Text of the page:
It’s the time of year when ONE BIRD receives all the attention, at least here in the USA: the turkey. Turkeys have been part of the human food chain for a long time, Native Americans hunted them for food and so did the first settlers. Due to unregulated hunting turkeys declined dramatically with the increasing human population. By 1904 turkeys had all but disappeared from Ohio. Today the Wild Turkey Meleagris gallopavo is again a common sight in many metro parks in Ohio. Blendon Woods, for example, has a good population that can be observed easily, often even at the feeders at the nature center.

Note the bristly “beard” extending off the chest of male turkeys and the spurs on their legs as seen in the photos above. The two males on the right are displaying and probably make some “gobbling” sounds.

As a bioacoustician I am of course most interested in the sounds these birds make. You are probably familiar with the famous “gobble” call males make in spring to attract a mate but also in response to other males calling. Here is a recording from our archive (BLB21391):

The gobble is a loud, rapid gurgling sound, it’s the turkey’s version of a rooster’s crow.

Females make quite different calls (BLB12583):

Here is an example of calls given by a juvenile female (BLB13261):

I hope this made you appreciate the diversity of turkey calls and you will listen for their calls next time you visit one of the metro parks.

All recordings are of captive birds at the Ohio Agricultural Research and Development Center, Wooster, Ohio in 1974. You can listen to the full recordings by clicking on the cut numbers above.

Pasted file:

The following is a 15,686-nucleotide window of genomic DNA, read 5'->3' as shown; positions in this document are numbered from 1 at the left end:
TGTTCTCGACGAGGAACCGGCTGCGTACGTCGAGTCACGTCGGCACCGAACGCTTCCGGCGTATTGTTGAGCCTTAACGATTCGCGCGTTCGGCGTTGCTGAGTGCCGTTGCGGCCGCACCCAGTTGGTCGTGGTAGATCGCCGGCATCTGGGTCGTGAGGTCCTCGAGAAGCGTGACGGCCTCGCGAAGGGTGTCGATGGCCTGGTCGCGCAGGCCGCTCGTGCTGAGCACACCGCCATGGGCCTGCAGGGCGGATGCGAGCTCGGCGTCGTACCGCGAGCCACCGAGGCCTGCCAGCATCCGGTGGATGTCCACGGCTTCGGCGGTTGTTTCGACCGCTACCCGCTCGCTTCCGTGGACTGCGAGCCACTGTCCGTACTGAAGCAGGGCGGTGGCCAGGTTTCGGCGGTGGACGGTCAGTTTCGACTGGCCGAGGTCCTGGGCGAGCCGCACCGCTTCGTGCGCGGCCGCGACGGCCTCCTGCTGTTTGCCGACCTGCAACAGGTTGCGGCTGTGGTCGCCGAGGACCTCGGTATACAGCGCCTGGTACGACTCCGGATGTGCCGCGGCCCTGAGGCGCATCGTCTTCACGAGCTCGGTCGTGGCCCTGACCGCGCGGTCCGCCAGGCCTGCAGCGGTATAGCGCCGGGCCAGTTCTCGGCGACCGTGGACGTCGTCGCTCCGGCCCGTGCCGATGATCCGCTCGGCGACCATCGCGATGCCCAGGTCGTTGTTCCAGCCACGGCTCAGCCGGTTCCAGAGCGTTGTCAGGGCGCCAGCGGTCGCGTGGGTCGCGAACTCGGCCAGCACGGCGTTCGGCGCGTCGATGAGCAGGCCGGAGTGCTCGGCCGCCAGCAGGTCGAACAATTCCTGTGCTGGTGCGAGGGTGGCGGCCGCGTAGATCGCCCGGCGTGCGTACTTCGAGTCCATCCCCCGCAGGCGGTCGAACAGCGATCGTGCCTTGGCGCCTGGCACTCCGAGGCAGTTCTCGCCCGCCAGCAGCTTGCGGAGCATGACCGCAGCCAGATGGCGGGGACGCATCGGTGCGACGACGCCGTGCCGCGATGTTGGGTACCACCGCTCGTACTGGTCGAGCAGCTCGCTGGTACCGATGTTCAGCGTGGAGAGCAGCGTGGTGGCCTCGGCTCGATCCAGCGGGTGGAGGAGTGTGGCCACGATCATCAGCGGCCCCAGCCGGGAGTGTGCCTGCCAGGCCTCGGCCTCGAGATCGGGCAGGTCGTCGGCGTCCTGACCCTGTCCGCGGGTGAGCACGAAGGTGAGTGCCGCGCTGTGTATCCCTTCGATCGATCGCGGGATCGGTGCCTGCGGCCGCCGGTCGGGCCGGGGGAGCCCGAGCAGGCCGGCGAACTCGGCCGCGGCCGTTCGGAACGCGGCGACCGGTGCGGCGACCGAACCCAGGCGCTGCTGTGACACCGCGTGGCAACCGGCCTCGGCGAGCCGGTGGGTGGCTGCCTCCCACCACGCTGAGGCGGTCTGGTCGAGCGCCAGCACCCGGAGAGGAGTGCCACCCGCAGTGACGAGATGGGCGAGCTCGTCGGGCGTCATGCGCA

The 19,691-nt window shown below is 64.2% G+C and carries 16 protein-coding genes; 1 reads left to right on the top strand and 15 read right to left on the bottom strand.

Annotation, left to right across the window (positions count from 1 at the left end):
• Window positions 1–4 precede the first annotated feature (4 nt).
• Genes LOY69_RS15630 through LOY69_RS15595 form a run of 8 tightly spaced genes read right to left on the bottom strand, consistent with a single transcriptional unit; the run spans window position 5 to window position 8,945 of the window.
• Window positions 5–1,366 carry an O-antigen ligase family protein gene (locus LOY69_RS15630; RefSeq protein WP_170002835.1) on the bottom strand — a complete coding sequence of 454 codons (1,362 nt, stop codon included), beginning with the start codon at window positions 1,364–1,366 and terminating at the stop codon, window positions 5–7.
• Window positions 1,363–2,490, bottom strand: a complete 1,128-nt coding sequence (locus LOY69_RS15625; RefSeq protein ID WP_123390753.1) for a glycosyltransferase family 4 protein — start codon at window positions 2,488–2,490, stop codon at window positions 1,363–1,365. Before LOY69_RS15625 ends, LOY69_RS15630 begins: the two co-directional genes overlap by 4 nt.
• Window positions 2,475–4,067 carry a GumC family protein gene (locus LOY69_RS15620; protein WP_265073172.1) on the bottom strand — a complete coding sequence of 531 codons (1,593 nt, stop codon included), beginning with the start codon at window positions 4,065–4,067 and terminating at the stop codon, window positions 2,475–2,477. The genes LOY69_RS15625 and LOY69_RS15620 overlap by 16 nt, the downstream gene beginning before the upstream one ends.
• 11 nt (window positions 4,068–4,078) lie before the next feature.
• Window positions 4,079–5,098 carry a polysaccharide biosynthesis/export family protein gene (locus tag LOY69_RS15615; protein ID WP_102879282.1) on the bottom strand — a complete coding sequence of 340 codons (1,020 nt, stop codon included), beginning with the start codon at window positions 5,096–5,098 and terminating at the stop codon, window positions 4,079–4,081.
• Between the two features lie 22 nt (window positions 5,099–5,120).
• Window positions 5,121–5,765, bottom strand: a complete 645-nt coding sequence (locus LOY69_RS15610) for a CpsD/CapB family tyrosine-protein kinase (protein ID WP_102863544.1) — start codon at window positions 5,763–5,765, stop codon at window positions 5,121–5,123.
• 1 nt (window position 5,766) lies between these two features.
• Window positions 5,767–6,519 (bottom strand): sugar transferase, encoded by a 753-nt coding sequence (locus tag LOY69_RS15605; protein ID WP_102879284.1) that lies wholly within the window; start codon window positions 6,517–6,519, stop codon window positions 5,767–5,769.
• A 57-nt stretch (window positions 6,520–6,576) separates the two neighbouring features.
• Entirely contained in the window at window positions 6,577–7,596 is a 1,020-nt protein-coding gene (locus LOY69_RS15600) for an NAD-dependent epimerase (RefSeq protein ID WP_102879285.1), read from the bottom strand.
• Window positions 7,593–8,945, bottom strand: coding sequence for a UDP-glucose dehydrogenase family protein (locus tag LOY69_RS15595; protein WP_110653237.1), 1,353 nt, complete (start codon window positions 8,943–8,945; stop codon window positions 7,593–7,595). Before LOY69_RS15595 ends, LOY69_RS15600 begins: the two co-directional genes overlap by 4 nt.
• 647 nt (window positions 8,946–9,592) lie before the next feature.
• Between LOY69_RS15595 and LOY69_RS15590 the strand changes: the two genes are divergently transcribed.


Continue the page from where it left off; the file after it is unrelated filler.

angelika_nelson_birdingAbout the Author: Angelika Nelson is curator of the Borror Laboratory of Bioacoustics.


Impacts of Rain Gardens on Urban Bird Diversity

Rain gardens have proven to be a useful tool to mitigate stormwater run-off in cities. They are depressions on the side of the road or sidewalk with plants that absorb rainfall and prevent water from picking up pollutants and carrying them to the nearest stream. The plants and soil also filter the water. But this is not the only service rain gardens provide, the diversity of plants used in them increases habitat for many animals. Many insects and spiders are drawn to the local plants and they in return attract birds and small mammals. Rain gardens can provide nice shelter for these animals too.